Q’s With A Pollstar Live! Panelist: Nederlander’s Alex Hodges On The Great Recession

Alex Hodges
Courtesy Nederlander Concerts
– Alex Hodges
Nederlander CEO Alex Hodges

It might be an exaggeration to say that Alex Hodges has seen it all, but not by much. In a music industry career that has spanned six decades, the Nederlander Concerts CEO has represented luminaries including Otis Redding and Stevie Ray Vaughan and is known as a force in the world of concert promotion.

So, Hodges can take a wide-lens view of most industry happenings. But even so, 2009, and the recession that arrived with it, stands out.

“It was a tough year,” Hodges tells Pollstar, adding, with signature levity, “All you gotta do is go read the book The Big Short.”

On Feb. 12, Hodges will join WME’s Michele Bernstein, Paradigm’s Marty Diamond, Live Nation’s Joey Scoleri and Bob Roux and CAA’s Andrew Simon at Pollstar Live! to discuss that challenging time in the industry. Titled “‘The Great Slump of ’09’ – What We Learned 10 Years On (And How Do We Stop It From Happening Again?),” the conversation will analyze how the industry-wide downturn permanently altered the live landscape.

In conversation, Hodges offers up anecdote after anecdote about the changes he personally observed in the wake of the financial crisis. He says he was an early supporter of ticketing site Goldstar. It tapped into “a hidden market of people who were window shopping,” Hodges explains, and in a tough economy a venture appealing to “bargain shopping” was destined for success. Social media, meanwhile, “is the old word of mouth — and it’s much more dramatic.”

Even more dramatic? The method Hodges and his team experimented with to disguise poorly selling shows at the Nederlander-operated Greek Theater in Los Angeles. As attendance took a hit in 2009 and 2010, they put military-grade camouflage coverings on empty seats, and Hodges says record executives couldn’t tell the difference.

“Everybody has adjusted,” he says. “If you’ve kept your job, you’ve adjusted to these changes.” Though he cautions that, in uncertain financial times, industry creativity can only solve so much. “Jobs are number one, period,” Hodges notes. “You gotta find a product people want, but if they don’t have money in their pocket, you’re hurt.”

Hodges connected with Pollstar to discuss the Great Recession, how the downturn compared to others he has observed and what the industry did to right the ship.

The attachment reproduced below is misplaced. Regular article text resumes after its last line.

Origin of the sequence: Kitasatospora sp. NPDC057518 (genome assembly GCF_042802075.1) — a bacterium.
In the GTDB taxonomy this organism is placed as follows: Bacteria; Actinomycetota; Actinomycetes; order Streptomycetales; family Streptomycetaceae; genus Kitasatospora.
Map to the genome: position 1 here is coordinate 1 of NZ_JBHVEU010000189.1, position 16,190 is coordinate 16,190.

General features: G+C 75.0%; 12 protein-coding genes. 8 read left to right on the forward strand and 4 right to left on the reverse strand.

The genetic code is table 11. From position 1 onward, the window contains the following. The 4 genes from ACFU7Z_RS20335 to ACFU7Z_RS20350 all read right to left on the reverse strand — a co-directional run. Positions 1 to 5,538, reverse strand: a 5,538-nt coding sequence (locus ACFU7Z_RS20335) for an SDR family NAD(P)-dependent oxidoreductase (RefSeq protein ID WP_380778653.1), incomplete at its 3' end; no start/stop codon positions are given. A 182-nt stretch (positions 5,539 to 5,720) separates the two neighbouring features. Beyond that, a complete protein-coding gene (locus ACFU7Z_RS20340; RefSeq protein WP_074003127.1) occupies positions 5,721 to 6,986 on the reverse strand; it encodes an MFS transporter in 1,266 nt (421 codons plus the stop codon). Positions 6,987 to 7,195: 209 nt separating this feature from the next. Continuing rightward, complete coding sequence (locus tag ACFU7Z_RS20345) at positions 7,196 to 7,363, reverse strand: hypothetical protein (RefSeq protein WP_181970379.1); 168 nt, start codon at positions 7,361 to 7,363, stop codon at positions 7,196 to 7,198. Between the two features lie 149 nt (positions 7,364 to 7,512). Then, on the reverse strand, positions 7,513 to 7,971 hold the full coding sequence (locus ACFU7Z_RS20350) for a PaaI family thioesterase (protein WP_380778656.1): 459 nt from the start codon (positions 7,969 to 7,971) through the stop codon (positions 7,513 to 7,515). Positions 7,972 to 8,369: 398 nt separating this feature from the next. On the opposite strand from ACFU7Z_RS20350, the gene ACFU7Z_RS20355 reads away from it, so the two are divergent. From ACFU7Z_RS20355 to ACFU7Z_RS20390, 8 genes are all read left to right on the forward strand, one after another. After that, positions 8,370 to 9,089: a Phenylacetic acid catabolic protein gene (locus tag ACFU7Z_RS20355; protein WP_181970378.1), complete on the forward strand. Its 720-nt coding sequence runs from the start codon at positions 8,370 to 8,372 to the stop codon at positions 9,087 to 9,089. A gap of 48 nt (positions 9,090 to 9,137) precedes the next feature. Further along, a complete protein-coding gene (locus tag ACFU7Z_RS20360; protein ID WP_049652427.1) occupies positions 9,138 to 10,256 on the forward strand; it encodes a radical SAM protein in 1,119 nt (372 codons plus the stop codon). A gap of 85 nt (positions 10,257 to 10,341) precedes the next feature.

Can you speak to how the recession in 2008 and 2009 impacted the live music sphere?
Alex Hodges: It was a worldwide recession. It was really dramatic. You have to look to your local economy and how it affected your business. And it affected us dramatically in Los Angeles and Orange County and so forth. It was a big hit. In particular, the Greek Theater probably had a few more cancellations in ’09 and ’10 as tours weren’t necessarily holding up on a cross-the-country basis. And even if we had a good day, if the tour’s not holding up, they may cancel the whole tour, which means even if we had a successful day, we would lose a show. We did some things to try to adjust. Ticket pricing and being careful and a whole host of things. But it was pretty dramatic. You felt lucky that you had enough staying power to move forward into the new year.

How did the 2009 downturn compare to other downturns you’ve seen in the concert industry over your career?
You could always see it and feel it in your ticket counts if there was an energy crisis, whether it be gasoline price or home air conditioning in the summer or heating in the winter, you could always see that there was some trending that seemed to correlate to some energy crisis, or period of spikes and high gas prices, or spikes or not enough supply or whatever for propane. Whatever elements of energy goes for heating and for the pocketbook, for the bill. Nobody escapes heating and power issues. Generally, I have seen economic questions come into play and dampen ticket sales. Without question. I’ve never personally experienced anything like 2009 and 2010. That was just unbelievable.

What developments did the industry institute to right the ship?
As companies and concert promoters face any troubling moment, it’s not that they overreact — I wouldn’t say people overreact — but they’re struggling to find some kind of magic solution, whether it’s discounting tickets or discounting several shows or discounting on a venue every show. A big company could discount across the board, across the country and do massive amounts of media impact to discounting tickets. That can have a good effect of a spike igniting the interest and it could have a negative effect otherwise.